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Cigar Mold or Cigar Bloom? What Does Cigar Mold Look Like

Cigar Mold or Cigar Plume, How to Tell The Difference

The following scenario is all too common and can affect even the most experienced cigar hobbyist. You open up your humidor and to your horror you see some white fuzzy stuff sprouting from your cigars, cigar mold!

You’ve got problems, my friend… Trust me. On the other hand, you also might run across a fine, white, powdery film that covers your cigars, a highly prized development on cigars called, “bloom” (also called “plume”). 

What Cigar Bloom Looks Like

Bloom refers to the condition of the tobacco when the oils in the wrapper leaves disperse congeal and then dry-out on the surface of the wrapper. These “essential oils” congregate and dry on the surface of a cigar and appear like very tiny crystals. In fact, you can sometimes shine a light on the cigars and the crystals will shimmer a bit as they reflect the light. These dried crystals can eventually make the wrapper look slightly “dusty” with a powdery white finish.  

A cigar showing plume or bloom
Cigar BloomThis is What it Looks Like

What should you do if your cigars have bloom? Nothing. Bloom is harmless and is a common feature of cigars that have optimally aged for long periods of time, especially cigars with oily wrappers. I would keep an eye on it though, unless you have a doctorate in fuzzy growths, because it may turn out to be something else. Some retailers prize the appearance of bloom and I’ve heard that some retailers “special order” their cigars with bloom from the factory!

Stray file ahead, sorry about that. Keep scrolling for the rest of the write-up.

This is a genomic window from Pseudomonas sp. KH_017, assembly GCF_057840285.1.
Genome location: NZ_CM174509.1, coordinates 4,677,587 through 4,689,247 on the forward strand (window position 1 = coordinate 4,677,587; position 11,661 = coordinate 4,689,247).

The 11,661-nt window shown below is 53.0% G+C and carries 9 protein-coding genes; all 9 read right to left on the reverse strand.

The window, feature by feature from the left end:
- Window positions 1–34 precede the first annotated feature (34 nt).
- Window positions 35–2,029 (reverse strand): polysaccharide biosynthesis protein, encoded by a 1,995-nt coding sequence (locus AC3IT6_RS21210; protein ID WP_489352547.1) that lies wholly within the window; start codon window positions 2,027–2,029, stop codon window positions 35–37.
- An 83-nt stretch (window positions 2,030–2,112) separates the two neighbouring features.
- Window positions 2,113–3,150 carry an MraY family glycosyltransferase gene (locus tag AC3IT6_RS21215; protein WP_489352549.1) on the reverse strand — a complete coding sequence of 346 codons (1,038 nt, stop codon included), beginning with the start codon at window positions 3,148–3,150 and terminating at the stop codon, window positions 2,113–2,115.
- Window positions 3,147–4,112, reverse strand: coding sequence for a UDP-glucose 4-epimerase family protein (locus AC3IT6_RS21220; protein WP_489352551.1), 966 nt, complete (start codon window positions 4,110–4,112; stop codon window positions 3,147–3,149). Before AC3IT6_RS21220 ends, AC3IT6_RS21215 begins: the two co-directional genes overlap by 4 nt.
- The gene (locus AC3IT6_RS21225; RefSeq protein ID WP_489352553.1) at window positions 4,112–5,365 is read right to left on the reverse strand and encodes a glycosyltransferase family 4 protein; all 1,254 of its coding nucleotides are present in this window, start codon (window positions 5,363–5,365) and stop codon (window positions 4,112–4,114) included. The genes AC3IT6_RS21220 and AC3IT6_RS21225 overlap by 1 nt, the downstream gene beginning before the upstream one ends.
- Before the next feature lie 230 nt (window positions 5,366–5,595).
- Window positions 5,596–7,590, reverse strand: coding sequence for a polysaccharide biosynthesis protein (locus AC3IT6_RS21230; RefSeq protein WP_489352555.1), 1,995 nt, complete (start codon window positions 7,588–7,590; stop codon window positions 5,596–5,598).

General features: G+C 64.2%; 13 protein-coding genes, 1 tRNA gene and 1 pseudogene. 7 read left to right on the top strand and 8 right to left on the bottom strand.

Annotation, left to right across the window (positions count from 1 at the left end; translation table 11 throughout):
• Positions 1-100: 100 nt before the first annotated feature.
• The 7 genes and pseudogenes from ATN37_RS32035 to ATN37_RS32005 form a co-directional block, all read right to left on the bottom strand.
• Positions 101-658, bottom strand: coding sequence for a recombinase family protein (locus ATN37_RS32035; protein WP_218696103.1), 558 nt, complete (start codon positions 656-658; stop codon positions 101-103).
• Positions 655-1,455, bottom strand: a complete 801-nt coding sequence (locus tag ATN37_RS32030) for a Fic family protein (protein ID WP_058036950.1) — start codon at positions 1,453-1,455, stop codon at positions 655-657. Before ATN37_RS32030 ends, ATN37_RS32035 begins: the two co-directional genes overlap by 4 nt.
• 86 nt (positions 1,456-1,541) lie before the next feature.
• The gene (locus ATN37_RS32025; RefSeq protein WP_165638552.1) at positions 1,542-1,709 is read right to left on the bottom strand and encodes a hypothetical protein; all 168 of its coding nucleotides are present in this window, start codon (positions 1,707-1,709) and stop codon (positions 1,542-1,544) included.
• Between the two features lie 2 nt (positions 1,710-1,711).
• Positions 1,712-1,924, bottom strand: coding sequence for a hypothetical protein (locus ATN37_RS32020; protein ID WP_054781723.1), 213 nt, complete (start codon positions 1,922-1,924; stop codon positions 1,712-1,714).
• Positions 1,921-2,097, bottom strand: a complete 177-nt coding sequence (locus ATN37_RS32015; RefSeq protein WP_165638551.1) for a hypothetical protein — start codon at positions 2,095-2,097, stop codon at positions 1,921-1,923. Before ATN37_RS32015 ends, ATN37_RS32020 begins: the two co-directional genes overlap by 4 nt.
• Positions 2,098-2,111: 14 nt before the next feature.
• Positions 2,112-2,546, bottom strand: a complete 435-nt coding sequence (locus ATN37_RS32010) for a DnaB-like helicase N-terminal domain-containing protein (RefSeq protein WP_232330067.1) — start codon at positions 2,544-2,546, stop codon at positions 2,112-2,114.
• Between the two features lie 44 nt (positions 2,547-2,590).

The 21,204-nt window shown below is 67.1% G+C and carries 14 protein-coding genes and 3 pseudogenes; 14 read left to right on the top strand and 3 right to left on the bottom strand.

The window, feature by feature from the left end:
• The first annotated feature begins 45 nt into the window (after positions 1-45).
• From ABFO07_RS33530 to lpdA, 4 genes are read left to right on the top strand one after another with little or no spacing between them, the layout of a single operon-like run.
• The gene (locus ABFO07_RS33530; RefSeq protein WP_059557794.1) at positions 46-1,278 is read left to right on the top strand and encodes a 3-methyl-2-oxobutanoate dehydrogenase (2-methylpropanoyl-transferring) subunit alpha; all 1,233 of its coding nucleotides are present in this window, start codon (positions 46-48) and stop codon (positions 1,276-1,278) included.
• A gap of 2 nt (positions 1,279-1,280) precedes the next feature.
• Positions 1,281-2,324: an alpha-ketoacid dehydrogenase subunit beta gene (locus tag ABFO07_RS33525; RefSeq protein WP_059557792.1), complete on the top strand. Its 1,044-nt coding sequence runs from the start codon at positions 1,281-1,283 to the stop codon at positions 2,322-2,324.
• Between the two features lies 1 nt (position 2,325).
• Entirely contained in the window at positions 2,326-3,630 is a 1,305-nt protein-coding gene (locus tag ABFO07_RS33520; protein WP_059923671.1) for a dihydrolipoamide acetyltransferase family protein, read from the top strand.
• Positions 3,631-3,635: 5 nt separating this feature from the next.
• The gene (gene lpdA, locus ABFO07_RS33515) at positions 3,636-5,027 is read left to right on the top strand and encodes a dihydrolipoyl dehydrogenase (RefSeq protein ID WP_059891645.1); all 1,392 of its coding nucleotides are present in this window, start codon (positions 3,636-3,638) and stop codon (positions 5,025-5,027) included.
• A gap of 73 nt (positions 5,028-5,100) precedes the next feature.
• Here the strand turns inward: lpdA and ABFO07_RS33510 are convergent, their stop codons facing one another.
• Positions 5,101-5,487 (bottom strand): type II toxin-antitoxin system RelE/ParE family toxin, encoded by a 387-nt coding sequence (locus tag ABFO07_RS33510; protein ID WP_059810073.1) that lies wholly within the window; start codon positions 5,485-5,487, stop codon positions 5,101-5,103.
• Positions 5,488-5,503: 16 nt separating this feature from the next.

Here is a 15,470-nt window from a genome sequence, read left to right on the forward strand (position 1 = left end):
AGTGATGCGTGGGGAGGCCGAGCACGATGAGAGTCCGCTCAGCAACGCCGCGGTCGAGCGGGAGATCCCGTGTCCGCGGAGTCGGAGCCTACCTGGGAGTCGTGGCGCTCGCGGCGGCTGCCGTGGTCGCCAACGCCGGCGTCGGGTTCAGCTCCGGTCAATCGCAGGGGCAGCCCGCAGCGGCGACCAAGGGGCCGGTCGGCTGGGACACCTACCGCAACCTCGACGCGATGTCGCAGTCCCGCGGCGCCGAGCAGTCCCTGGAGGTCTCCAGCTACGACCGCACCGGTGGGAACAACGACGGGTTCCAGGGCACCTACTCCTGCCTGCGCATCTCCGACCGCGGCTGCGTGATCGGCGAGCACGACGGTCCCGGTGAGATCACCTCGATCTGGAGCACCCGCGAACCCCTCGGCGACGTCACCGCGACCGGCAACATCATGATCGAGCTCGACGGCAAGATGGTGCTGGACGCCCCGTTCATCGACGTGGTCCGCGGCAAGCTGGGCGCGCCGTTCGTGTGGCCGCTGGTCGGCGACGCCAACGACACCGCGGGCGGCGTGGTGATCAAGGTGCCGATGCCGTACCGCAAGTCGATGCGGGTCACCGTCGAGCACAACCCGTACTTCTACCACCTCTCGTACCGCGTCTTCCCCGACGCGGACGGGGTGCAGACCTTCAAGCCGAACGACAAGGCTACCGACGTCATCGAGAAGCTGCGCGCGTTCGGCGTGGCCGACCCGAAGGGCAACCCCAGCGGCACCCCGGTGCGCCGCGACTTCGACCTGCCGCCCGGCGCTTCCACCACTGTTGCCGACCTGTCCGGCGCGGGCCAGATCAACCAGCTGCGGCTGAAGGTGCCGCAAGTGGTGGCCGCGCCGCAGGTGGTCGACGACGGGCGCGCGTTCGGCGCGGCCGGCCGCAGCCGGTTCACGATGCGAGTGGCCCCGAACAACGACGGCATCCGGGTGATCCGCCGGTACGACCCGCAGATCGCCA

How To Spot Cigar Mold

There is another substance that can appear on your cigars, that is not so benign as bloom. I’m talking about mold. Mold is a fungus that appears on your cigars when they are over humidified. It can be found in various colors, including white, gray, blue-gray, or blue-green. The best way to describe mold, as opposed to bloom is that mold appears as “fuzzy patches” on your cigars, which are 3-dimensional, like miniature cotton balls. Mold occurs most often on the wrapper, but can also occur on the foot (see photo below) and/or within the filler of a cigar.

How To Tackle Cigar Mold

What should you do if your cigars have mold? First, get the offending smokes away from your other cigars. Second, check your other smokes for signs of mold. If you have a bunch of cigars with mold and you want to try and salvage them, at least wipe off the mold (away from your other cigars) and move them to a different container.

I would not humidify these smokes for about 12 hours or so. They are already too wet and need to dry out a bit. Third, check your humidor and humidifier for signs of mold. If you have developed mold on the wood of your humidor, remove all your cigars and use isopropyl or denatured alcohol to kill mold spores. And let it air out a bit before putting cigars back into it. If there is mold in your foam humidifier, either replace it, or remove it and flush it with water and leave it out to dry. When it’s dry, recharge it with a mixture of propylene glycol (PG) and distilled water.

The PG will help impede mold growth. Finally, prevent the humidity levels in your humidor from getting too high in the future. Use a digital hygrometer and check temperature and humidity levels frequently.   

Should you toss out a stick that has mold on it? Well, to be absolutely safe, yes. Many people simply wipe the mold off the stogies and smoke them. I’m not saying you shouldn’t do the same, however, mold comes in different varieties, some of which can cause illness if they are allowed to culture in the wrong place, like in your mouth or in your lungs.


There are millions of varieties of mold in the world and not every type of mold causes human illness. But some kinds of mold are able to serve as pathogens in the body and can cause respiratory or other medical conditions. Mold spreads by producing spores, these spores then spread the fungus to you or to the rest of your smokes. SO, if you want to take your chances, brush off the mold and smoke them, otherwise just get rid of them.

Further Reading on Cigar Mold

How to tell the difference between cigar mold and cigar plume

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